In one moment, Rep. Andy Harris (R-Md.), an anesthesiologist, is holding a news conference advising people to get vaccinated. He’s even helped administer COVID-19 shots in his eastern Maryland district.
But in another moment, Harris is on the radio talking about his disappointment that he couldn’t find a pharmacy that would fill a prescription he wrote for ivermectin—an antiparasitic—to treat a patient with COVID-19, a viral infection.
The arts of medicine and politics don’t always go well together.
In an era when public health has become intensely politicized, Republican doctors in Congress walk a fine line between following the party and appealing to conservative voters while dispensing medical advice that sometimes runs counter to the mainstream.
The Food and Drug Administration has cautioned people against using ivermectin to treat or prevent COVID-19 infection because it hasn’t been approved for that purpose. The American Medical Association and other physician societies strongly oppose prescribing or dispensing the drug to COVID-19 patients outside of clinical trials. Harris later noted that physicians can and do routinely prescribe drugs off-label at their discretion.
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Harris is a co-chair of the GOP Doctors Caucus, a group of 18 House physicians, dentists and pharmacists established in 2009 while Democrats in Congress were writing the Affordable Care Act. The caucus routinely weighs in on health policy matters, such as ACA repeal, surprise billing, physician payment and the pandemic. Republican leaders frequently cite their expertise.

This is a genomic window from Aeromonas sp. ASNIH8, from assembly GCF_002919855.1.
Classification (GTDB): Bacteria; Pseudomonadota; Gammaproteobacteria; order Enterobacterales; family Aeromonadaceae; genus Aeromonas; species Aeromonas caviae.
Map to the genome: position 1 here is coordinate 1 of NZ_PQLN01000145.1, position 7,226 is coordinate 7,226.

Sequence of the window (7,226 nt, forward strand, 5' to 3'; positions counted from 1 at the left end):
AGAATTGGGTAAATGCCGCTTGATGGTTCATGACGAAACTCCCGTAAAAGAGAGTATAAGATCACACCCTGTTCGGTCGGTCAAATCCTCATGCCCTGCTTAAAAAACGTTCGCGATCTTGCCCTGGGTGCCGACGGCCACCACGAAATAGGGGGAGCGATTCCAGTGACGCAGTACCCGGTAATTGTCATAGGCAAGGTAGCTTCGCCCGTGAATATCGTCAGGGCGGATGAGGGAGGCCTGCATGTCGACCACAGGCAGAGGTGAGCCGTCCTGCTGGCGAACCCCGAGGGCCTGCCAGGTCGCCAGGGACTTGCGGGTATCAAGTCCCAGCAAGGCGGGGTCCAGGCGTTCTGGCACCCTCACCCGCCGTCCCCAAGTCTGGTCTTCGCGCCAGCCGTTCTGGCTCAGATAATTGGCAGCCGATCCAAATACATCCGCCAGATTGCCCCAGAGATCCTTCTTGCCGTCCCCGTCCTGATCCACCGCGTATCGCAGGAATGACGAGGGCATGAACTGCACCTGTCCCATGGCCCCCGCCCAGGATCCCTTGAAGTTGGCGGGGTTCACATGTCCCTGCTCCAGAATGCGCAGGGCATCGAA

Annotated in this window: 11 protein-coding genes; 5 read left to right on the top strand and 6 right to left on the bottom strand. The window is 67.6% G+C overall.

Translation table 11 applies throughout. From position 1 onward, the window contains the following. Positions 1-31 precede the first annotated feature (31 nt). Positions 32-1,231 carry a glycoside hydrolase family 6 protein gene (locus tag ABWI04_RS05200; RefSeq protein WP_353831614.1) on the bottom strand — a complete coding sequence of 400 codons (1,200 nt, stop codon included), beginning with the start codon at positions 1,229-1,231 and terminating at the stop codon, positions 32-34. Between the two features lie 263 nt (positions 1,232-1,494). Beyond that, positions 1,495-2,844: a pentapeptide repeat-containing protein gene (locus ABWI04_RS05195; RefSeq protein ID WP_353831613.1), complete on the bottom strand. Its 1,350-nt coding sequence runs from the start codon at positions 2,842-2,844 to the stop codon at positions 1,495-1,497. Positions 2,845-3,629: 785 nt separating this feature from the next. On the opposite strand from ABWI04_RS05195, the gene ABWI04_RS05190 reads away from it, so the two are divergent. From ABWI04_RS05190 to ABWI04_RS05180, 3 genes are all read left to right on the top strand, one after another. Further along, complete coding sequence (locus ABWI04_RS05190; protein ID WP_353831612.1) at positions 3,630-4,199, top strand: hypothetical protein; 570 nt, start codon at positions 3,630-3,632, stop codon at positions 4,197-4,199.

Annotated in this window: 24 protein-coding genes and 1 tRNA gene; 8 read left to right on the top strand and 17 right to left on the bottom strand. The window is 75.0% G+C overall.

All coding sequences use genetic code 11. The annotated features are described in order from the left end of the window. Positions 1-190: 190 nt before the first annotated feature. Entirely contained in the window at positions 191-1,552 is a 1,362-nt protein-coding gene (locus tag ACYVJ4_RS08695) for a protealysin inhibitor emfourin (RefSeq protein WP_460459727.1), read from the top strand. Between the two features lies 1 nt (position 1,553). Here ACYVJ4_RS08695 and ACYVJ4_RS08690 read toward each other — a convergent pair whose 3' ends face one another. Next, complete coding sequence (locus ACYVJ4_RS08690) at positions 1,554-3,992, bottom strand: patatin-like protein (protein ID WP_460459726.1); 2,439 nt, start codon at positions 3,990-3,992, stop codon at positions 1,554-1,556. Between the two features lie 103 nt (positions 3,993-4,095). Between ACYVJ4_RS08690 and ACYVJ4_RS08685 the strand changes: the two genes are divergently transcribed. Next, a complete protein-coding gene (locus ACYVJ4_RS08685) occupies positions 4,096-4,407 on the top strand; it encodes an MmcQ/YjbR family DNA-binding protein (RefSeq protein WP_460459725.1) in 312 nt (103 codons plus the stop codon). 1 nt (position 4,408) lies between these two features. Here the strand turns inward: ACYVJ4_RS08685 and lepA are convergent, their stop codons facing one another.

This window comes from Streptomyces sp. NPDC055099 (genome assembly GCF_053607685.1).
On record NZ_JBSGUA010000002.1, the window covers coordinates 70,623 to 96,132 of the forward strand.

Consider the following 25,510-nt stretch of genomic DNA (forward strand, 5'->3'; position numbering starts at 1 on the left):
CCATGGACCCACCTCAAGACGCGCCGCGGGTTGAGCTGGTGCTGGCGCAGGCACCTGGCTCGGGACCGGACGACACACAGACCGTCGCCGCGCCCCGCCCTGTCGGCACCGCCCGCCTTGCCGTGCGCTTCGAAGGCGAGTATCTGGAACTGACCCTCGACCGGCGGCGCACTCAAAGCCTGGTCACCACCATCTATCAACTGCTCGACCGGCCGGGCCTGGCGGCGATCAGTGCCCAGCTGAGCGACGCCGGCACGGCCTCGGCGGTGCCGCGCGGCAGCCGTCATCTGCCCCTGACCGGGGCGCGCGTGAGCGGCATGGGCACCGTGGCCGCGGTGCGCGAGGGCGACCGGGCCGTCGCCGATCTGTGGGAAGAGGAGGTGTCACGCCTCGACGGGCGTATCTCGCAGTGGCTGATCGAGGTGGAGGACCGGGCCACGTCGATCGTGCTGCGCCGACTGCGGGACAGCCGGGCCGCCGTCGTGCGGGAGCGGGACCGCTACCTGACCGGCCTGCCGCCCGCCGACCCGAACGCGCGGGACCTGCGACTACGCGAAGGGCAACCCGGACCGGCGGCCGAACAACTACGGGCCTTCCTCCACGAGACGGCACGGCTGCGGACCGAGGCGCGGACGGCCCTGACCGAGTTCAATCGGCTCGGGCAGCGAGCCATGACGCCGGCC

Harris, who was first elected in 2010, said passage of the ACA inspired most of the Republican doctors currently serving in Congress to seek office.
“Physicians in general, especially those in private practice, were getting frustrated by the amount of paperwork and the government and insurance companies both making the practice of medicine much more difficult and interfering with the normal patient-doctor relationship in many ways,” Harris said.
Physicians undoubtedly bring experience to Congress that most lawmakers don’t have. They are medical professionals who have provided patient care and have firsthand experience with the real-world consequences of federal health policy.
However, this perspective leans heavily Republican: 20 of the 23 doctors, including all five dentists, currently serving in Congress belong to the GOP. This group also represents a narrow segment of their profession in other ways. These doctors are almost all white men from rural areas, whereas the physician workforce itself is growing increasingly urban and liberal, and women and people of color are joining the ranks in record numbers.
Physicians have served in Congress since the beginning of the republic. Even before then, several were signatories of the Declaration of Independence and the Constitution. From 1960 on, they’ve mostly been Republicans, according to a JAMA article published in 2004.
That’s still the case today, and it’s unrepresentative of physicians’ political affiliations outside Congress. In 2016, 35% of doctors considered themselves Democrats; 27% said they were Republicans and 36% identified as independents, according to a Gallup survey. But there are only three Democratic doctors currently in Congress, all in the House.